Open study

is now brainly

With Brainly you can:

  • Get homework help from millions of students and moderators
  • Learn how to solve problems with step-by-step explanations
  • Share your knowledge and earn points by helping other students
  • Learn anywhere, anytime with the Brainly app!

A community for students.

Help with Part 1 of the Fundamental Theorem of Calculus?? What does this mean? (d/dx) integral x to a f(t) dt = f(x)??????

See more answers at
At vero eos et accusamus et iusto odio dignissimos ducimus qui blanditiis praesentium voluptatum deleniti atque corrupti quos dolores et quas molestias excepturi sint occaecati cupiditate non provident, similique sunt in culpa qui officia deserunt mollitia animi, id est laborum et dolorum fuga. Et harum quidem rerum facilis est et expedita distinctio. Nam libero tempore, cum soluta nobis est eligendi optio cumque nihil impedit quo minus id quod maxime placeat facere possimus, omnis voluptas assumenda est, omnis dolor repellendus. Itaque earum rerum hic tenetur a sapiente delectus, ut aut reiciendis voluptatibus maiores alias consequatur aut perferendis doloribus asperiores repellat.

Get this expert

answer on brainly


Get your free account and access expert answers to this and thousands of other questions

it means, in english, that "the derivative of the integral is the integrand"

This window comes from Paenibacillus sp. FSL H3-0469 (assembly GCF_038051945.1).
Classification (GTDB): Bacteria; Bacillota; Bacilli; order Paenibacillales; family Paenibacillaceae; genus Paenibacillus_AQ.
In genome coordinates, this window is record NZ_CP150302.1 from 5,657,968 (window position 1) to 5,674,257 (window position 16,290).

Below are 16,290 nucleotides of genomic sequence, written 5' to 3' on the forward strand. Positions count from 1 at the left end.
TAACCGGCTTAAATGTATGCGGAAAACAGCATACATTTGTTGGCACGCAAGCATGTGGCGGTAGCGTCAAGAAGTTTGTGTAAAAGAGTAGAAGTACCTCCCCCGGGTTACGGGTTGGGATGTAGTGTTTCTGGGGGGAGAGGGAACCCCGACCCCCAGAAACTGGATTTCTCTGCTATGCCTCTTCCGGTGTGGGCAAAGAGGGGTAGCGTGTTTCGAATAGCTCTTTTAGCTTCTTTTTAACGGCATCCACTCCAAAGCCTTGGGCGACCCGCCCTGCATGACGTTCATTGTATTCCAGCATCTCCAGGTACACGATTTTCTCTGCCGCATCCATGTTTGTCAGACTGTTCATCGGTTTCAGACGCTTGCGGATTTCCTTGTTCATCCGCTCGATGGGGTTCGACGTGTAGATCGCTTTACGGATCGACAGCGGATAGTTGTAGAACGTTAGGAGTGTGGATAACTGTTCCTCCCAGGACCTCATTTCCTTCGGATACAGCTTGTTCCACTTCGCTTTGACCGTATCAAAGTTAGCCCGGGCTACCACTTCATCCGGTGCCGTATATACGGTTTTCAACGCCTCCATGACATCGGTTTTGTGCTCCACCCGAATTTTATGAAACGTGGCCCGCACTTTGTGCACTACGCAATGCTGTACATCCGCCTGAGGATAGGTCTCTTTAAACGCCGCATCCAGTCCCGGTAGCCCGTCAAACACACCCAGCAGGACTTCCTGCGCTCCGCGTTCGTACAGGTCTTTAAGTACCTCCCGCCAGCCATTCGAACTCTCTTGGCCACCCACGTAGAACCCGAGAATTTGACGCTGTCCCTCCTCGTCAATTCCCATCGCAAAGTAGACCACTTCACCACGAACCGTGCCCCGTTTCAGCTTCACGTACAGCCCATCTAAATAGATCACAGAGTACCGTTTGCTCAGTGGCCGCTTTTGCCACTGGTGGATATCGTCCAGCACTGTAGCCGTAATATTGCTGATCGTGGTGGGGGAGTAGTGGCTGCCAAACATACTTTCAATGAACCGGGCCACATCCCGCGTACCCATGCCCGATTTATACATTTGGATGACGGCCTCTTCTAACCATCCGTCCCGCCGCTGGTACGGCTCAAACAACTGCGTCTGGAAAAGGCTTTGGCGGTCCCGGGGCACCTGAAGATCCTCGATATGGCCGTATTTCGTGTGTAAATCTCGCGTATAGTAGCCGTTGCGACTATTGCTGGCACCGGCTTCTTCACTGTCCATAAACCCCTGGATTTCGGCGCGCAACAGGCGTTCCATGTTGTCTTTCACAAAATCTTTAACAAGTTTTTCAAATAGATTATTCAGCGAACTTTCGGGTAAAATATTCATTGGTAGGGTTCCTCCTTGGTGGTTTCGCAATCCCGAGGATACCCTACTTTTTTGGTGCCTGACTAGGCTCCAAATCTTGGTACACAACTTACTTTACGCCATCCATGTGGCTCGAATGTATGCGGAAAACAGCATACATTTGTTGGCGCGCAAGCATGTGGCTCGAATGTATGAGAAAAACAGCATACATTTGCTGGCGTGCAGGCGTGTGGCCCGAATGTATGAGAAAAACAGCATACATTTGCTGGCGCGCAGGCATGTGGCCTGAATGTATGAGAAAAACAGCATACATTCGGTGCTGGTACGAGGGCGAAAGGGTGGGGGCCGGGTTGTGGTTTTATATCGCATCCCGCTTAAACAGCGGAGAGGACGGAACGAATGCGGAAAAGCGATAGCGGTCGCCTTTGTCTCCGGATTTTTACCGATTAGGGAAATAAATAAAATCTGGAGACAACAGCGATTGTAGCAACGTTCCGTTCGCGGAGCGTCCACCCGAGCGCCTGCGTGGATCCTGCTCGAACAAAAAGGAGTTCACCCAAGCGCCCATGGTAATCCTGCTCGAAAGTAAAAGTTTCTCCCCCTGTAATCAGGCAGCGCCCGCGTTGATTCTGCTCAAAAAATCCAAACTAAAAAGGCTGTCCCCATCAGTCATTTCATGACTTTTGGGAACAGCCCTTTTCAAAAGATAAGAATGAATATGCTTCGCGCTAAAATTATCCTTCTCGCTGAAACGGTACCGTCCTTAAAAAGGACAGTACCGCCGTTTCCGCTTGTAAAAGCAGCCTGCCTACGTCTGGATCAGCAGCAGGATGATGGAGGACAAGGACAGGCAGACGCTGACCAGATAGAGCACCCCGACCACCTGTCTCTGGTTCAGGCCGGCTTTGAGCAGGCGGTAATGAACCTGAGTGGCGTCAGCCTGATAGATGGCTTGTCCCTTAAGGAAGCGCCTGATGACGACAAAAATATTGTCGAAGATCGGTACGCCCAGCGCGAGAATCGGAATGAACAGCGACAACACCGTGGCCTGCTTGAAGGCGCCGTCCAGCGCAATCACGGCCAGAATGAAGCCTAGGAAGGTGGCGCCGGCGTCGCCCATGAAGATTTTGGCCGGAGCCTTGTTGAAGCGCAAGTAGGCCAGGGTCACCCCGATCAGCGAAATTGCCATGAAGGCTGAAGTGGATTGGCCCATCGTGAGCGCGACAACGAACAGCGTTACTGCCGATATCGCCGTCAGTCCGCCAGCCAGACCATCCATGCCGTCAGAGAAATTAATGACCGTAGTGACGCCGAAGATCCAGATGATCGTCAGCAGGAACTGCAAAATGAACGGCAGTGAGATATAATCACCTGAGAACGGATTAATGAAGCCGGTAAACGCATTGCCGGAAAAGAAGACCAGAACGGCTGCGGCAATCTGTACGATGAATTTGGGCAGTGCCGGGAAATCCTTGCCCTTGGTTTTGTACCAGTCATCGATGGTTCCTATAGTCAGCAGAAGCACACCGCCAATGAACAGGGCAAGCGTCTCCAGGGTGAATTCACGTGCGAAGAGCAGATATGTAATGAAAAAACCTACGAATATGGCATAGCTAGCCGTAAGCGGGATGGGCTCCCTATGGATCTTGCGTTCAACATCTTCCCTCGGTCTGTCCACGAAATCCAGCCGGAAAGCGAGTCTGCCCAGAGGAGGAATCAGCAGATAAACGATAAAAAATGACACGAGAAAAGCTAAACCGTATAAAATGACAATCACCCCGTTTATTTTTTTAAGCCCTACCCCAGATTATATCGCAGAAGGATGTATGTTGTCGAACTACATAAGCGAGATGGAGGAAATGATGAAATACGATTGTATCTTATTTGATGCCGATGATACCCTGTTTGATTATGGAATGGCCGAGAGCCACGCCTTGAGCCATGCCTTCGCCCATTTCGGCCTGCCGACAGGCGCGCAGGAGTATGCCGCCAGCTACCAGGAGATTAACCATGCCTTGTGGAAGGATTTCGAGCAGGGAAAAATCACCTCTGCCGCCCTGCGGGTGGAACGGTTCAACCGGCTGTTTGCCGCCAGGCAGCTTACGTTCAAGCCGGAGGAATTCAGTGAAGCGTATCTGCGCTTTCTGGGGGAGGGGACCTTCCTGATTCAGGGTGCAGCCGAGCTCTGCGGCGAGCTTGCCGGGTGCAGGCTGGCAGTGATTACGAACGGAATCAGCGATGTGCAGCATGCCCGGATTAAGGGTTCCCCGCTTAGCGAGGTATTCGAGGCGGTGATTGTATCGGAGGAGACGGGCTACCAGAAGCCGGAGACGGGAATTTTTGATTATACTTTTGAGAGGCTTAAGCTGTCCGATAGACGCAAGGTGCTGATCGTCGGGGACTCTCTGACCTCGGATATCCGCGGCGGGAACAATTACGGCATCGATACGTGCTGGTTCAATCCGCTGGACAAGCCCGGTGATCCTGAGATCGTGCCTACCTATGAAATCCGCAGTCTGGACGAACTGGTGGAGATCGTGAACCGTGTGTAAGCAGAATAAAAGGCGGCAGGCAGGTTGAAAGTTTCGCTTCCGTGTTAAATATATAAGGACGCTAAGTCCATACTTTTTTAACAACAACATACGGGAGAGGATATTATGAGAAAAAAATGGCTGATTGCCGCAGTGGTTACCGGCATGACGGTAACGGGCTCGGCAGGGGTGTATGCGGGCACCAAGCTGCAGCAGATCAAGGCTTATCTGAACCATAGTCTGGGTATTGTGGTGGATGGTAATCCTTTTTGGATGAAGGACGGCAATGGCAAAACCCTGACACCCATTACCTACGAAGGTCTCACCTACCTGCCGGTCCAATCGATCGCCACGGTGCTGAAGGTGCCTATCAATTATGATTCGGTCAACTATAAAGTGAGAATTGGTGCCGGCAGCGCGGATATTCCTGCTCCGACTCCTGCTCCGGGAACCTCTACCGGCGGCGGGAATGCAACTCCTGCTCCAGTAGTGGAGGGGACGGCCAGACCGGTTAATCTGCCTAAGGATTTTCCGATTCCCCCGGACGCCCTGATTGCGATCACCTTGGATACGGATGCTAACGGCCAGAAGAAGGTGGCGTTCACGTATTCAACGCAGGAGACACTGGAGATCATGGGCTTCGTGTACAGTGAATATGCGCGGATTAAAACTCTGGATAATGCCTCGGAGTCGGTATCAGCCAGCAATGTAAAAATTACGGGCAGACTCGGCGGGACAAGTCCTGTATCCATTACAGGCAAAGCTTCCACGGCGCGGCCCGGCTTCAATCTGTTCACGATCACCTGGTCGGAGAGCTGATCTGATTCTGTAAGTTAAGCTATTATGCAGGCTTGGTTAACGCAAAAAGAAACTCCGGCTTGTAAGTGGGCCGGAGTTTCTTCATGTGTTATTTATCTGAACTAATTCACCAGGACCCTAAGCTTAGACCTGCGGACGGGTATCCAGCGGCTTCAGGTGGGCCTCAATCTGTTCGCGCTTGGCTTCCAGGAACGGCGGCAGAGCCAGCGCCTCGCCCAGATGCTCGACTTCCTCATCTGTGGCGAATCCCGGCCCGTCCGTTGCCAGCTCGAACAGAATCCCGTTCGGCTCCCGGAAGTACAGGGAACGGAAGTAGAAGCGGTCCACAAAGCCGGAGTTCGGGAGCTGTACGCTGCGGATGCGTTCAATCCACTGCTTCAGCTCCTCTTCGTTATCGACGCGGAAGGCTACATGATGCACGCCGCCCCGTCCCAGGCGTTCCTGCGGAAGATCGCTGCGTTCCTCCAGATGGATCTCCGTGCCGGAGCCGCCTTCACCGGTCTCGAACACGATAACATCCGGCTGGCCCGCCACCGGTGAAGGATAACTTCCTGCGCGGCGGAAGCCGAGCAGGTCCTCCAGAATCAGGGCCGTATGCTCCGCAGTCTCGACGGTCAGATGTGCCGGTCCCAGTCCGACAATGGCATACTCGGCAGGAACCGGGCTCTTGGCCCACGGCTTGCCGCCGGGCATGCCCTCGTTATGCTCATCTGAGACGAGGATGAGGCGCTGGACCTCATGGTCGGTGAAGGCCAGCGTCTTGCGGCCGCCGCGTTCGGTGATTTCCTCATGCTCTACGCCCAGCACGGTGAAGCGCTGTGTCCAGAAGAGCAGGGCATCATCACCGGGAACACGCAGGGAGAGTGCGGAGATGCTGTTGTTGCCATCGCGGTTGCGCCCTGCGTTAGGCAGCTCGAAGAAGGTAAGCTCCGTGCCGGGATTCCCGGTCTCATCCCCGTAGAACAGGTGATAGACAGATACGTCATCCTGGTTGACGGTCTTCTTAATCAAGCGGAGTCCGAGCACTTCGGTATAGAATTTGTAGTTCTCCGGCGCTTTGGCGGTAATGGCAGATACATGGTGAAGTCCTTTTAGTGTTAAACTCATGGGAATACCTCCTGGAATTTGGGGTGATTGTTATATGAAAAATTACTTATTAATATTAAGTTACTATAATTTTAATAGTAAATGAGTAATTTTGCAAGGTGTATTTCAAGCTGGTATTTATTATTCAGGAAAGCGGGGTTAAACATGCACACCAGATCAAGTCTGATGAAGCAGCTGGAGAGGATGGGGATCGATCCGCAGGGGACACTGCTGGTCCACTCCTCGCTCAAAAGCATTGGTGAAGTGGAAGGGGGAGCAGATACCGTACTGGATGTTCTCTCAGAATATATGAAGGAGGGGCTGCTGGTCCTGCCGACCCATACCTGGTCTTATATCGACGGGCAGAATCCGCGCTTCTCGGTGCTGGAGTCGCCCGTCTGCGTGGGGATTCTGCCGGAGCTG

I'm confused about the d/dx part in particular...
that is, if \[F(x)=\int_a^xf(t)dt\] then \[F'(x)=f(x)\]

Not the answer you are looking for?

Search for more explanations.

Ask your own question

Other answers:

notice that \[F(x)=\int_a^xf(t)dt\] is a function of the variable \(x\) and not of \(t\)
for example, if \[F(x)=\int_0^x\sin(t)dt\] then \[F'(x)=\sin(x)\]
So what does that mean d/dx mean exactly? Does it have todo with the dx dummy variable? Sorry, but that d/dx I throwing me off. Does it mean I have to take the derivative once I find the anti derivative?
the \(\frac{d}{dx}\) notation just means the derivative wrt \(x\) do not be confused by that, it is the same as saying the derivative of the integral is the integrand

Not the answer you are looking for?

Search for more explanations.

Ask your own question